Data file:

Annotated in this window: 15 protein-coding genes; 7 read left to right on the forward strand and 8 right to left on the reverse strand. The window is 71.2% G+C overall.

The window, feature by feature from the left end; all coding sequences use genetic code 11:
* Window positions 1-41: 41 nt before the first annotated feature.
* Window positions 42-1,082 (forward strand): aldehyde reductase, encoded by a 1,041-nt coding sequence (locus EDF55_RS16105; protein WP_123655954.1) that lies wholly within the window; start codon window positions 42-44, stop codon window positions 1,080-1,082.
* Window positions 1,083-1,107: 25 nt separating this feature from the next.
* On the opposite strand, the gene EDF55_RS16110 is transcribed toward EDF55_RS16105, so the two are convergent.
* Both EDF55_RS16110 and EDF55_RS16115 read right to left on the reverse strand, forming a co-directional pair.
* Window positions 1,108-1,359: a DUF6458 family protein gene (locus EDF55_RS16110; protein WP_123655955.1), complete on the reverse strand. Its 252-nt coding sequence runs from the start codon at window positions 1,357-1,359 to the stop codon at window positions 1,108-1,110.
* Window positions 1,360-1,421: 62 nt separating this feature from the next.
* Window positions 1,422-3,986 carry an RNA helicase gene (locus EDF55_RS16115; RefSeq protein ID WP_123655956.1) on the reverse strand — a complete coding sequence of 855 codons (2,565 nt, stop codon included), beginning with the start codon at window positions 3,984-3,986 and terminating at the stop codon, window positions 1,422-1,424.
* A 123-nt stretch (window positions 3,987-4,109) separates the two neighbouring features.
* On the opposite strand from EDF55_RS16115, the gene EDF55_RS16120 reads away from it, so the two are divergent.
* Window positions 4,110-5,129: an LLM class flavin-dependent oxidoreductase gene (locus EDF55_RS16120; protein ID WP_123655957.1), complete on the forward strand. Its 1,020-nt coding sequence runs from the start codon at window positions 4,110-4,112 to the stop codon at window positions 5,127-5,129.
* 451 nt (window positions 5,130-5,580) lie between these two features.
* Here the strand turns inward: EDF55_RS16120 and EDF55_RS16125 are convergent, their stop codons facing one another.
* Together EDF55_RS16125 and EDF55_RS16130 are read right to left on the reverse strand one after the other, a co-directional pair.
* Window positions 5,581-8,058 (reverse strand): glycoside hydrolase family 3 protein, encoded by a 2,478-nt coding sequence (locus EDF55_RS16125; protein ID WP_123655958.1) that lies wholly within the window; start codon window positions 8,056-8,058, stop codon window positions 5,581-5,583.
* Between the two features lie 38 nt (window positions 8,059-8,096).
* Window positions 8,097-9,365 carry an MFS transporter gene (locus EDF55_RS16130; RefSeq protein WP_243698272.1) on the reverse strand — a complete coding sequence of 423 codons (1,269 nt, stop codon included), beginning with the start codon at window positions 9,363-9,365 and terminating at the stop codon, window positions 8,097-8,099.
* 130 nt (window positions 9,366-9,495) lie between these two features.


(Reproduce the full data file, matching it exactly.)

Annotated in this window: 15 protein-coding genes; 7 read left to right on the forward strand and 8 right to left on the reverse strand. The window is 71.2% G+C overall.

The window, feature by feature from the left end; all coding sequences use genetic code 11:
* Window positions 1-41: 41 nt before the first annotated feature.
* Window positions 42-1,082 (forward strand): aldehyde reductase, encoded by a 1,041-nt coding sequence (locus EDF55_RS16105; protein WP_123655954.1) that lies wholly within the window; start codon window positions 42-44, stop codon window positions 1,080-1,082.
* Window positions 1,083-1,107: 25 nt separating this feature from the next.
* On the opposite strand, the gene EDF55_RS16110 is transcribed toward EDF55_RS16105, so the two are convergent.
* Both EDF55_RS16110 and EDF55_RS16115 read right to left on the reverse strand, forming a co-directional pair.
* Window positions 1,108-1,359: a DUF6458 family protein gene (locus EDF55_RS16110; protein WP_123655955.1), complete on the reverse strand. Its 252-nt coding sequence runs from the start codon at window positions 1,357-1,359 to the stop codon at window positions 1,108-1,110.
* Window positions 1,360-1,421: 62 nt separating this feature from the next.
* Window positions 1,422-3,986 carry an RNA helicase gene (locus EDF55_RS16115; RefSeq protein ID WP_123655956.1) on the reverse strand — a complete coding sequence of 855 codons (2,565 nt, stop codon included), beginning with the start codon at window positions 3,984-3,986 and terminating at the stop codon, window positions 1,422-1,424.
* A 123-nt stretch (window positions 3,987-4,109) separates the two neighbouring features.
* On the opposite strand from EDF55_RS16115, the gene EDF55_RS16120 reads away from it, so the two are divergent.
* Window positions 4,110-5,129: an LLM class flavin-dependent oxidoreductase gene (locus EDF55_RS16120; protein ID WP_123655957.1), complete on the forward strand. Its 1,020-nt coding sequence runs from the start codon at window positions 4,110-4,112 to the stop codon at window positions 5,127-5,129.
* 451 nt (window positions 5,130-5,580) lie between these two features.
* Here the strand turns inward: EDF55_RS16120 and EDF55_RS16125 are convergent, their stop codons facing one another.
* Together EDF55_RS16125 and EDF55_RS16130 are read right to left on the reverse strand one after the other, a co-directional pair.
* Window positions 5,581-8,058 (reverse strand): glycoside hydrolase family 3 protein, encoded by a 2,478-nt coding sequence (locus EDF55_RS16125; protein ID WP_123655958.1) that lies wholly within the window; start codon window positions 8,056-8,058, stop codon window positions 5,581-5,583.
* Between the two features lie 38 nt (window positions 8,059-8,096).
* Window positions 8,097-9,365 carry an MFS transporter gene (locus EDF55_RS16130; RefSeq protein WP_243698272.1) on the reverse strand — a complete coding sequence of 423 codons (1,269 nt, stop codon included), beginning with the start codon at window positions 9,363-9,365 and terminating at the stop codon, window positions 8,097-8,099.
* 130 nt (window positions 9,366-9,495) lie between these two features.